Latest Update: Terara Network said Journalist Tamerat Negera has just been released on bail this afternoon from a police detention center located in Sebeta, Oromia Special Zone Surrounding Finfinne.
His release today followed a ruling by judges at the Oromia Supreme Court on 05 April granting Tamrat a 50,000 birr bail after 117 days in detention without charges. See the news below.
Updated News: Oromia Supreme Court orders release of journalist Tamerat Negera on bail (05 April)
Addis Abeba – Judges at the Oromia Supreme Court today ordered the release of journalist Tamrat Negera on 50,000 birr bail.
It has been 117 days since the arrest of Tamrat Negera, the editor-in-chief of Terara Network Online Media, but he has not been charged and his bail application was pending.
On 10 March Judges at Gelan district court of the Oromia Regional State Special Zone Surrounding Finfinne ordered prosecutors at Oromia’s Attorney General office to file charges on journalist Tamerat within 15 days if there were reasonable ground for the charges the prosecutors were seeking to indict Tamerat with. Furthermore, the judges also ruled that Tamerat should be transferred to Sebeta city, Daleti police station, located in Oromia Regional State Special Zone Surrounding Finfinne.
Subsequently, the defense team filed a motion for the release on bail of their client at the Oromia Supreme Court. After reviewing the bail application, the Oromia Supreme Court rescheduled a hearing on 24 March during which the judges ordered the investigating police to bring the results of their investigations on the journalist.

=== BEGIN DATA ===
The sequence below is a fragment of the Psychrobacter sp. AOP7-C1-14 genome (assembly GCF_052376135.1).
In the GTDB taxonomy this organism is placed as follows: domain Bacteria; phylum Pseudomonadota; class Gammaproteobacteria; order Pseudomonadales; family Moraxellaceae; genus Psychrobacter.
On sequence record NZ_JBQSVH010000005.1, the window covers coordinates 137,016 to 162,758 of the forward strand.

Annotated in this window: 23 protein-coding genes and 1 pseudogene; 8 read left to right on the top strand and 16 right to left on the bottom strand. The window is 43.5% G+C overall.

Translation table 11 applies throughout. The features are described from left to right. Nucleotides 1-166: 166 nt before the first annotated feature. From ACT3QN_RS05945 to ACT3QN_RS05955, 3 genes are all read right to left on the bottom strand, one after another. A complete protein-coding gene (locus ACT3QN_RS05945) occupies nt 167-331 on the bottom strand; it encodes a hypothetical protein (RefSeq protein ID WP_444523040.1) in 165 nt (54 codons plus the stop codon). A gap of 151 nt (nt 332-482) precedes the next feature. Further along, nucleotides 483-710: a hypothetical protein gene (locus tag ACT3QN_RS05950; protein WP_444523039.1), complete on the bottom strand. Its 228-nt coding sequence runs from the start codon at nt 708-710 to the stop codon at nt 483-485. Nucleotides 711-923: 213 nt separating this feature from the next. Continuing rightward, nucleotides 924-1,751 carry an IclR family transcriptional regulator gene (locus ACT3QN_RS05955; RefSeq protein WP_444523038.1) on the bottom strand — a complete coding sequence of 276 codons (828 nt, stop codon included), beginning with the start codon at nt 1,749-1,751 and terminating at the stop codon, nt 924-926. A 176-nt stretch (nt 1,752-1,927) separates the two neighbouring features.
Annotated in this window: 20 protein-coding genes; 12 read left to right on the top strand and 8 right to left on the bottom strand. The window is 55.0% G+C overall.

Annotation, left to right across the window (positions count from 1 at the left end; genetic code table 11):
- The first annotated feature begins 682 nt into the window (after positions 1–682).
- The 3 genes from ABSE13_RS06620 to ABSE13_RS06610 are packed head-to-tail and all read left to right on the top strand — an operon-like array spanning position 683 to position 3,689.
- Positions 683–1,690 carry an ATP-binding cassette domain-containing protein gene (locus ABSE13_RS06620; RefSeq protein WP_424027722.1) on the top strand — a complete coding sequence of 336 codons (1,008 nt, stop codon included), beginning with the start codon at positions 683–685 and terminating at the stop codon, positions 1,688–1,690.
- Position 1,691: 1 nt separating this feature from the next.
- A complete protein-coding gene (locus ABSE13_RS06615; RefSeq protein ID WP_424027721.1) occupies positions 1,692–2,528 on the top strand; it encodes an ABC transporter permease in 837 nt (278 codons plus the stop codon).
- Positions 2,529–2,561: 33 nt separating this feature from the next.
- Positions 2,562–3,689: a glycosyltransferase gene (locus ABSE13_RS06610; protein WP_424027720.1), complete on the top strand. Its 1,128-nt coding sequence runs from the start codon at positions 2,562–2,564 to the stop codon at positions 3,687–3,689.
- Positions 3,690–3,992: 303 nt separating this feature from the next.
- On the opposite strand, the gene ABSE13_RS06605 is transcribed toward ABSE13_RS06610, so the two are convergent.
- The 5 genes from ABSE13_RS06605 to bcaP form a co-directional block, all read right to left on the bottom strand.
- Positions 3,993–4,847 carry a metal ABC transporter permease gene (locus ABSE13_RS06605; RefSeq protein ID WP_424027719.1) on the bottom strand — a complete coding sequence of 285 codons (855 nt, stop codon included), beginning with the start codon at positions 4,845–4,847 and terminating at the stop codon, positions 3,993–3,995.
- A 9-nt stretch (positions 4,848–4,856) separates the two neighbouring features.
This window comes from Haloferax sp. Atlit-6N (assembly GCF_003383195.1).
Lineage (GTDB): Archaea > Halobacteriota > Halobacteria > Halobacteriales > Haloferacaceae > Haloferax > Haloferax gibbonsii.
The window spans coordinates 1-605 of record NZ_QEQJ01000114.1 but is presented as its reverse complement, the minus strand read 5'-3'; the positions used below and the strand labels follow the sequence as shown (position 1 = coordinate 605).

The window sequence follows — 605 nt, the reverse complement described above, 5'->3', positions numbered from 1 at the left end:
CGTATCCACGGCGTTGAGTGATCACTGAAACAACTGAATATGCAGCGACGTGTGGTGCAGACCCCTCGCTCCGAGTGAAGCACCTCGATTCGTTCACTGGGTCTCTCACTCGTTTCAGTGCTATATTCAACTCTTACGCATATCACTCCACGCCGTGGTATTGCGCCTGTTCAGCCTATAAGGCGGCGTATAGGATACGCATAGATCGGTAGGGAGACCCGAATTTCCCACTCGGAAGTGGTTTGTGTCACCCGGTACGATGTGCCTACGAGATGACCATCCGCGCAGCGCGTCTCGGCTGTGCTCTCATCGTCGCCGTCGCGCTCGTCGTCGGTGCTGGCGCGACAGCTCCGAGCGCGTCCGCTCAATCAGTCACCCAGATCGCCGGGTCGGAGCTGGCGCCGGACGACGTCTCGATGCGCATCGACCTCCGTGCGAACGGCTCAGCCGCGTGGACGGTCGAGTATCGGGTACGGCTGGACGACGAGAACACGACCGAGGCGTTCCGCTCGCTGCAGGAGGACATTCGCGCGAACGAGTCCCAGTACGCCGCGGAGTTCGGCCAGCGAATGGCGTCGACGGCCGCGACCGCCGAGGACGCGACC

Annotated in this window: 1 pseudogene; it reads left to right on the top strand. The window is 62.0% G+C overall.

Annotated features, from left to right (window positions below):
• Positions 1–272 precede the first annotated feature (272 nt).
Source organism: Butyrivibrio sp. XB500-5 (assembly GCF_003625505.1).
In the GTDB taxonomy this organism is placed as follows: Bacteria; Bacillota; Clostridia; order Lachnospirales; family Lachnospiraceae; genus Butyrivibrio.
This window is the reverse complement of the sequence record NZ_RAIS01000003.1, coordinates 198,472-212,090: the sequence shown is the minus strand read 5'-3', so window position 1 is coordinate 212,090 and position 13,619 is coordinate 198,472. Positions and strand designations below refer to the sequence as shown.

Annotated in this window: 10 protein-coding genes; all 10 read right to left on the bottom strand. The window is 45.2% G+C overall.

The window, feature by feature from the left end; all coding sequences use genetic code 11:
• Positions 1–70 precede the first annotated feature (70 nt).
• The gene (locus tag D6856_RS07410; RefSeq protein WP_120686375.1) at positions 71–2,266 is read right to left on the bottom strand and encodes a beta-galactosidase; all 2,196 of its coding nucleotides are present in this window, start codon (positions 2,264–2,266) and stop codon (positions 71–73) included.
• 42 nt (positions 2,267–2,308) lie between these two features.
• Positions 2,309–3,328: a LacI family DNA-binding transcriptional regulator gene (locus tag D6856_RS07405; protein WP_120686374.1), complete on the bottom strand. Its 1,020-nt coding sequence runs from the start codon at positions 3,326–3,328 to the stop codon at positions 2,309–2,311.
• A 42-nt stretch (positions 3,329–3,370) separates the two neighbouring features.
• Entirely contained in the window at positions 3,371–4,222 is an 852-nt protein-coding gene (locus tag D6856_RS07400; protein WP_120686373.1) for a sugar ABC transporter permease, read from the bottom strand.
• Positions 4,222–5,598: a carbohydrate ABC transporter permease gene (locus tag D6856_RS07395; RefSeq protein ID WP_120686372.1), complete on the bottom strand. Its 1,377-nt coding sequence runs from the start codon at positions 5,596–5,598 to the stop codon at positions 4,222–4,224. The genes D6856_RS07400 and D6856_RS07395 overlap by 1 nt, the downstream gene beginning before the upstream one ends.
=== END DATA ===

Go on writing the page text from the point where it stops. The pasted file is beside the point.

At today’s hearing, after reviewing all documents presented by the investigating police, the judges ruled for Tamerat to be released on bail of 50, 000 birr. However, it is not clear if the police are intending to appeal the ruling to continue remanding and investigating the journalist, which is often a police response to court rulings.
In February, the police submitted two pages charge sheet to the court in Gelan containing list of accusations they wanted to indict Tamerat with and said that the remaining investigations, including searches into Tamerat’s phone records and computer memories would be concluded and submitted to the court. Among the allegations the prosecutors wanted to indict Tamerat with include accusations that he was “spreading information that advanced the benefit of TPLF during the year-long war”, and adds that he was broadcasting “disinformation about the progress of the war” and was “defaming the prime minister by saying, “He is intentionally working in a manner that defames and descends the country to a lower standard.” The investigating police claim that there were violations which were equivalent to the war destruction the TPLF and OLA inflicted. AS